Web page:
Deferred Payment Scheme Explained
What is a Deferred Payment Scheme (DPS)?
A Deferred Payment Scheme comes into play only when a project has received a Certificate of Statutory Completion (CSC) along with a Temporary Occupation Permit (TOP). This means that the Controller of Housing no longer oversees the project, so the process of sale is considered a private treaty deal or a resale between the buyer and the developer in terms of a DPS, sales rebate, or furnishing package.
Buyers can move into their home once they opt for DPS, and have made a small down payment and exercised the option to purchase. They will need to pay the remaining amount which is usually through a housing mortgage within 12 to 36 months. The time frame will depend on the rules that the developer has created. Deferred Payment Scheme stands in contrast to a standard purchase for completed properties which requires the full sum to be paid within 10 weeks.
A DPS normally is used when the development has already completed, and the units are taking longer than expected to sell. Developer uses DPS to speed up the sales, and avoid hefty penalties on Qualifying Certificate (QC) payment along with the Additional Buyer Stamp Duty (ABSD).
For example, a particular condo sells for $1 million, the price of a condo usually goes up by a little, let’s say $1.1 million. For a 10% down payment, a buyer can put down $110,000 to buy the unit. A landlord can rent it out for $2,800 a month. At that price, the landlord would make around $33,600 before even making the first loan repayment for the deferred period.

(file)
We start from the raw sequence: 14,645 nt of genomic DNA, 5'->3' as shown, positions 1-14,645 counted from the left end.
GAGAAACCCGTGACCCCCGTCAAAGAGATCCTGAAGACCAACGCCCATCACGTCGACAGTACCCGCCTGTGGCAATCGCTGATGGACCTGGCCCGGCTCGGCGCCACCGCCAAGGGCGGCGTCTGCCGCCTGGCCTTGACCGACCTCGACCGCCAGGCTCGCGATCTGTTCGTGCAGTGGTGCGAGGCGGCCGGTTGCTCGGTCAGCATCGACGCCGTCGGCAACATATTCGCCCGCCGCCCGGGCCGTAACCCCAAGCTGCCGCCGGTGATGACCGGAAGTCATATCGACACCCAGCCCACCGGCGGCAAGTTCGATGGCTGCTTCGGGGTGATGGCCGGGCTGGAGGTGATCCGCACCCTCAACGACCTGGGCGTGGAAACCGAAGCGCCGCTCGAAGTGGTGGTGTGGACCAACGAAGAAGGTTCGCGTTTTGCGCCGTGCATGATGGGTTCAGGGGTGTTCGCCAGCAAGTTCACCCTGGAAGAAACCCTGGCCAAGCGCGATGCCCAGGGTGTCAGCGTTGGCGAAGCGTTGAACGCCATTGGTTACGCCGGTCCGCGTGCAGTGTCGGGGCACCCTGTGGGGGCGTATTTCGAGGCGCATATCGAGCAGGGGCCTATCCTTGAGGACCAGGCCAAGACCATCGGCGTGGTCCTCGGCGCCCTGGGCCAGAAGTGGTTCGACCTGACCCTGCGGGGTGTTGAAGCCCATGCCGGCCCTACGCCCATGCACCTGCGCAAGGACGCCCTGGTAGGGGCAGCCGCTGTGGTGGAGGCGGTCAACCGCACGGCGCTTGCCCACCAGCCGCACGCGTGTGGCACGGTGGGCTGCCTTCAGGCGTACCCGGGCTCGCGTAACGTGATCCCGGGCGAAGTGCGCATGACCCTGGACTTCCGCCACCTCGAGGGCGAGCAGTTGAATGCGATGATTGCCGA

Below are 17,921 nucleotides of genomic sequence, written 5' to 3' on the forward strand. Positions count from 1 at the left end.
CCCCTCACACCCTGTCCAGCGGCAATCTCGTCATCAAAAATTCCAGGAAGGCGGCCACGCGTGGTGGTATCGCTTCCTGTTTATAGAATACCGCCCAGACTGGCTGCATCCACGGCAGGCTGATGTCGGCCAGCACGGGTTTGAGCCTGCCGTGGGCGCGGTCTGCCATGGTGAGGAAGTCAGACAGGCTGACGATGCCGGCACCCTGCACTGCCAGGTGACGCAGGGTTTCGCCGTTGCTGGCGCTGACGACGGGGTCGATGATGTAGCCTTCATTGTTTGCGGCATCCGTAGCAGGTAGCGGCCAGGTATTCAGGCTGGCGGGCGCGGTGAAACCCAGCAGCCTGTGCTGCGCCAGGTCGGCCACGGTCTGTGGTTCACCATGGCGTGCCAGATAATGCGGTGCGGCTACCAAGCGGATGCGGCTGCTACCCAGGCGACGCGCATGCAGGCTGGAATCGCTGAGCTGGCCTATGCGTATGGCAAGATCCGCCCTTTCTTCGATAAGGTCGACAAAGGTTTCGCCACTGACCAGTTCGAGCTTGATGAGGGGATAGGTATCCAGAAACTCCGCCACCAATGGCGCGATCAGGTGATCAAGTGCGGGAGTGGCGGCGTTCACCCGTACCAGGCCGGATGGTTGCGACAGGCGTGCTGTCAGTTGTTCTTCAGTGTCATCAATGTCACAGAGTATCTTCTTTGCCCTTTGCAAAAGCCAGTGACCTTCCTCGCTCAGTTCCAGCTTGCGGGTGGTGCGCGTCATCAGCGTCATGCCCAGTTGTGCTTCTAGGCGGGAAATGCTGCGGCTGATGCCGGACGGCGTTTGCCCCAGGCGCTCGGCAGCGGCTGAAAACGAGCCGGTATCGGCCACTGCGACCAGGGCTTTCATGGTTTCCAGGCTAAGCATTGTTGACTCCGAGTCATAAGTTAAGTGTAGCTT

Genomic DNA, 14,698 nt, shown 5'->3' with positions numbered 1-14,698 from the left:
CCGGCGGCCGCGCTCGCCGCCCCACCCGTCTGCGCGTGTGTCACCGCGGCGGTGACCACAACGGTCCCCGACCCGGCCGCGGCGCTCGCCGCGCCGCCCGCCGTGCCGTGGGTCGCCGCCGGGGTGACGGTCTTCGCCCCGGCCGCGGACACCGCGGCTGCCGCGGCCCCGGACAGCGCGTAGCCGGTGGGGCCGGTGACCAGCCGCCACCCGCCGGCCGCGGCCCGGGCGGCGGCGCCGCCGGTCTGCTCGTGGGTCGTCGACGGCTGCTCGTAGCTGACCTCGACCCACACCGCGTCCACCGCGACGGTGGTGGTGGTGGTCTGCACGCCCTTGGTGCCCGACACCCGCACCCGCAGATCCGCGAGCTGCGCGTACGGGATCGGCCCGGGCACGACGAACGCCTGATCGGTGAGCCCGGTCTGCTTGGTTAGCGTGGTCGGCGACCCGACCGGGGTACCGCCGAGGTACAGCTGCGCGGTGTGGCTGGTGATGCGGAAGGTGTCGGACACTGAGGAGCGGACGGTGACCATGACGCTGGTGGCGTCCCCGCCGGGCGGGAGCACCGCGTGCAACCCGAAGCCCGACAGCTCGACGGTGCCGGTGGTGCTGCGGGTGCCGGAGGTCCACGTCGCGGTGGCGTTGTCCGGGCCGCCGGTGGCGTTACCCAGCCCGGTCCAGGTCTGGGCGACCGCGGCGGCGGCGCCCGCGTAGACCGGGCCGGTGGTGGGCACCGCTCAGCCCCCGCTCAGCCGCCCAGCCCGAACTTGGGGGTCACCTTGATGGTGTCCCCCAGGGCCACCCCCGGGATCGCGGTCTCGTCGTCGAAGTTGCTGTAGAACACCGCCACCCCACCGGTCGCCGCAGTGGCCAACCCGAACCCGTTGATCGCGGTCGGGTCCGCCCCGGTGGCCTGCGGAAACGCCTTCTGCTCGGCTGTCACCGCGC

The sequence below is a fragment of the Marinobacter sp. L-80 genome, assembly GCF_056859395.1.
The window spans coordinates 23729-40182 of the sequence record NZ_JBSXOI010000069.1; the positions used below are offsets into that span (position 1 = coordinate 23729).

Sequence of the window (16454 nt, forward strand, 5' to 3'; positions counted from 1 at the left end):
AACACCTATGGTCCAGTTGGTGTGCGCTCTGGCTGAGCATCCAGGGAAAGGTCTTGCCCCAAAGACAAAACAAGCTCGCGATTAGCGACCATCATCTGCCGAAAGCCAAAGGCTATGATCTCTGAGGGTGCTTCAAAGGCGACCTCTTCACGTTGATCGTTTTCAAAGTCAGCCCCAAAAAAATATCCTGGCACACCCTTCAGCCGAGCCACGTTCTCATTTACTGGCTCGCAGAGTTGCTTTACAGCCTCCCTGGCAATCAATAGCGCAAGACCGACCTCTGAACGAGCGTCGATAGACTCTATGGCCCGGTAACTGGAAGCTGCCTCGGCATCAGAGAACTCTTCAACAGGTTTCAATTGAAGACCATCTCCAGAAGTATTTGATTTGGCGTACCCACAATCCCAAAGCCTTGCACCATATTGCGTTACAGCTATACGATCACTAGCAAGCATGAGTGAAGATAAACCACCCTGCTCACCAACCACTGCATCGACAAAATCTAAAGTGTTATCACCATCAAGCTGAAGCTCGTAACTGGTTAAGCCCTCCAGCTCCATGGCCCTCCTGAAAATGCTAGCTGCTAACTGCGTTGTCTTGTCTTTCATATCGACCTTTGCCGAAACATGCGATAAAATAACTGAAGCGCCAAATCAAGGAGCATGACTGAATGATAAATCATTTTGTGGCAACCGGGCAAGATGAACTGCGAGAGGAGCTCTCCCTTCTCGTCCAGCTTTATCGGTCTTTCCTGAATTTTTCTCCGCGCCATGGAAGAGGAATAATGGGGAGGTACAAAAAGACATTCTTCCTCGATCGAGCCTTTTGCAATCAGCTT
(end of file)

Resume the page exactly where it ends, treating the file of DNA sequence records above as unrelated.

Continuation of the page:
How DPS Works
Is DPS worth the premium?
There are considerable advantages to using DPS for property buyers and investors
- Ability to own a property with very little cash outlay
- No ABSD, SSD, property tax and maintenance fee payable during the deferred period
- Positive Rental Income. There are projects such as Hilltops by SC Global which offers guaranteed rental for years.
- Zero interest cost since buyer does not need to secure a housing loan during deferred period
- Greater flexibility home upgraders. They can move into their new house early, have ample time to sell their existing property and qualify close to a full loan under DPS.
However, there are some drawbacks a DPS.
- The purchase price of the property will most likely go up from 5% to 10% to compensate for the inherent delay.
- Lower Loan to Value (LTV). The financial institution can only granted the loan based on the adjusted purchase price, which comes after all deduction of rebates, benefits, or discounts.
- Under the current rules, a first-time buyer can loan up to 80% of the property price. The buyer can take a $1.6 million loan for a $2 million property. But under the deferred payment scheme, assuming 90 percent of the purchase price is deferred for a year, buyers can borrow only $1,587,328, said MAS.
Despite such disadvantages, the DPS is here to stay thanks to its flexibility and benefits when the property is offered at competitive prices. Home buyers are encouraged to do their homework, and assess if the price is right for DPS compared to normal payment scheme.